NEWCASTLE COMPLETE

Another new batch of Beer Guide pubs in Newcastle, which only needs to add a fast hovercraft service to Bergen and a Vietnamese café or two to get in the same league as Manchester.

Last year was all about a clutch of new Uber-Craft places, including two microbrew places lumped into a confusing new “Quayside” section in the GBG.

This year’s newbie selection is almost retro; a café bar, a micro and a Spoons. At this rate we can surely expect a Sam Smiths in 2017.

The city continues to impress with the growth of street art tucked into back streets and the walls of the wonderful Grainger Art Gallery.

Literal street art

Being hyper-critical much of the centre seems unchanged since the millennium, when the city’s museums really flourished, but they’re hanging on to free entry at the moment.

New pub No.1 is the smart Tyneside Cinema Bar Café, which will test the patience of Mr Everitt with its high tables and high Twild quotient. We have a similar bar at our local Arts Picturehouse, with similarly average local microbrewed Pale Ale.On the positive side there were rooms with signs that said “Do Not Enter” that Simon will not be able to resist.

Tyneside Bar Cafe
Photo – Tyneside Bar Café

The walk along Side and up past the castle towards the station is always a joy, and a hard-to-find micropub hidden under the arches hard to beat.  The Split Chimp is that rarity, a pub in the Beer Guide open longer than expected, which might account for it being so quiet.

Not to everyone’s taste architecturally, but it worked for me. The house beer was superb (NBSS 3.5), even served in an evil handle jug. It would also be nice, just once, to go in a pub, and see beers that I know.  You know, things like Cloudwater DIPs v7 and John Smiths Cask.  I guess that’s what you get when everywhere is competing to be the City of Beer.

Image result for split chimp newcastle
Rare pub skittle alley

I wasn’t really looking forward to the Union Rooms, as it meant having a pint to use up the Spoons vouchers. Despite a welter of signs proclaiming their commitment to real ale and promises of tap-takeovers, the beer range wasn’t in the same league as some of their other houses. And given the amount of cask I saw poured, that was a good thing.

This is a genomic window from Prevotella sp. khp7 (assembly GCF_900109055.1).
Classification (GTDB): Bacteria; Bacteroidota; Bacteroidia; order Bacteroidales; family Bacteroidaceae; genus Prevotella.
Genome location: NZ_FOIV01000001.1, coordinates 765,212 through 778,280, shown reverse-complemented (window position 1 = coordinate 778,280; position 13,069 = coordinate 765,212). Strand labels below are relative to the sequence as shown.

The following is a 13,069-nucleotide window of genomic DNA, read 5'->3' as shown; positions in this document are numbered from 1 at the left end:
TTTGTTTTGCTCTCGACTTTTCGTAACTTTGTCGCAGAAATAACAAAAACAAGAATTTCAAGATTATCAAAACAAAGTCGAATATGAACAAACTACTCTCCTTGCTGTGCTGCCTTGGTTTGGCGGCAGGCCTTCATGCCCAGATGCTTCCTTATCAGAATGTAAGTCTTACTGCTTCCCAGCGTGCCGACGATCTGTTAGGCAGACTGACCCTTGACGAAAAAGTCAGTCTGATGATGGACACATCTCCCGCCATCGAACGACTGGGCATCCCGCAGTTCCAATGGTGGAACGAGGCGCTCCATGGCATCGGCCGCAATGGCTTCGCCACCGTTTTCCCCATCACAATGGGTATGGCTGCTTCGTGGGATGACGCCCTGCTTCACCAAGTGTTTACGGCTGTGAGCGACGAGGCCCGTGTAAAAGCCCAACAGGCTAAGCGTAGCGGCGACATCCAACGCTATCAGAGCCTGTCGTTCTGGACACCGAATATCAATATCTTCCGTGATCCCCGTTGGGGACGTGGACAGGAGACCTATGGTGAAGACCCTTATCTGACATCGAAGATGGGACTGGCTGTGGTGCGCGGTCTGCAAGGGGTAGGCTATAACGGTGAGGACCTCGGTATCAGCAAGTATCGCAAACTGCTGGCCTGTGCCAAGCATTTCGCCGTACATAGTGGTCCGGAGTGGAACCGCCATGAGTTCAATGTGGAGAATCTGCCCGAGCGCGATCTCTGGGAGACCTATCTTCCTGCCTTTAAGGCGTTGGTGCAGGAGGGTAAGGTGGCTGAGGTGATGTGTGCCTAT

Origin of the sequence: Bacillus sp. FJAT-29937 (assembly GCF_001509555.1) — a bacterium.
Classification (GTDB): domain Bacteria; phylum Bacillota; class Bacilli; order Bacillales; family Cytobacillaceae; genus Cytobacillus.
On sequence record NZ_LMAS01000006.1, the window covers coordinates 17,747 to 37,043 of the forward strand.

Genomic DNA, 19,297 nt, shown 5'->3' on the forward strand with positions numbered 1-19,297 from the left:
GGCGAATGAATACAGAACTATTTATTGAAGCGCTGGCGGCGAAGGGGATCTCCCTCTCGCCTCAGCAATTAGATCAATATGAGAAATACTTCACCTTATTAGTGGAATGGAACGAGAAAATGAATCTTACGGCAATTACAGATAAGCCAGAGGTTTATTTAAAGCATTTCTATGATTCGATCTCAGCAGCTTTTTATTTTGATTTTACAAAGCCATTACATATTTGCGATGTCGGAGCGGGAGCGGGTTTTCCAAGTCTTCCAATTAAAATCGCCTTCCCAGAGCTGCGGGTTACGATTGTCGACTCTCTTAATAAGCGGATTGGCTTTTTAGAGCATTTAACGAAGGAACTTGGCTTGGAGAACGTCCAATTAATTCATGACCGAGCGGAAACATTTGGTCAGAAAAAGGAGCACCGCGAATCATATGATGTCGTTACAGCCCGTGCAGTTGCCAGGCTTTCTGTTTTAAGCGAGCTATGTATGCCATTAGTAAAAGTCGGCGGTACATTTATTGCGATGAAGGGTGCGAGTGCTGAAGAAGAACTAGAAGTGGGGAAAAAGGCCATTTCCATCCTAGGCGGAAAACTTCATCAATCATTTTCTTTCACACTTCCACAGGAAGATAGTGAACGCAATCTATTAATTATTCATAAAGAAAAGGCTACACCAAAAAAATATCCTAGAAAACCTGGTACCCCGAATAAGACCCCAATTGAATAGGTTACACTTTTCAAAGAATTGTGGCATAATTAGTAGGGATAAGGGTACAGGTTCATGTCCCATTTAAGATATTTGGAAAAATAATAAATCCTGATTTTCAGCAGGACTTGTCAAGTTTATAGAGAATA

That said, my pint of Maxim Blonde was well above GBG standards (NBSS 3.5); I just didn’t find anywhere to sit to enjoy it, even with the picture of blokes dressed for a night at the Bigg Market.

Is that a Christmas tree at the entrance ?  If so, it would explain my mood. Otherwise, the Union Rooms is a gorgeous building, albeit a little shabby round the edges.

I can’t argue with beer quality in Newcastle, and the new Head of Steam in Quayside is another asset to the party zone.  I’d just like to see a bit more of the real ale being drunk.

 


 

 

 

 

6 thoughts on “NEWCASTLE COMPLETE

  1. Peculiar that The Union Rooms has just made it into the GBG, when it is one of the Wetherspoon branches that is up for sale: In fact I didn’t know whether it was still trading as a ‘Spoons. A shame really, as it is regarded by some as the premier Wetherspoons in Newcastle and is a favoured meeting point ahead of a Friday or Saturday night out on the toon. If Stonegate or a pub co. of that ilk take it on they should do well out of it.

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      1. As with most ‘Spoons it does well out of the 5 – 7pm teatime rush in my experience. Used to see plenty of casual food trade throughout the afternoon, too, although we were astonished to find the place virtually deserted at 8pm last New Year’s Eve! Lots of separate rooms to manage, though from a punter’s point of view that is one of my favourite things about it.

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  2. But have you completed Newcastle? I know that the Split Chimp moved to larger premises a few months ago, so is the address in the GBG the same one as it’s current location?

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  3. Few cities surprised us more than Newcastle. I had low expectations and ended up really loving the city and the pubs. We were surprised when a local called it “the Las Vegas of England.” Still wrapping my head around that one.

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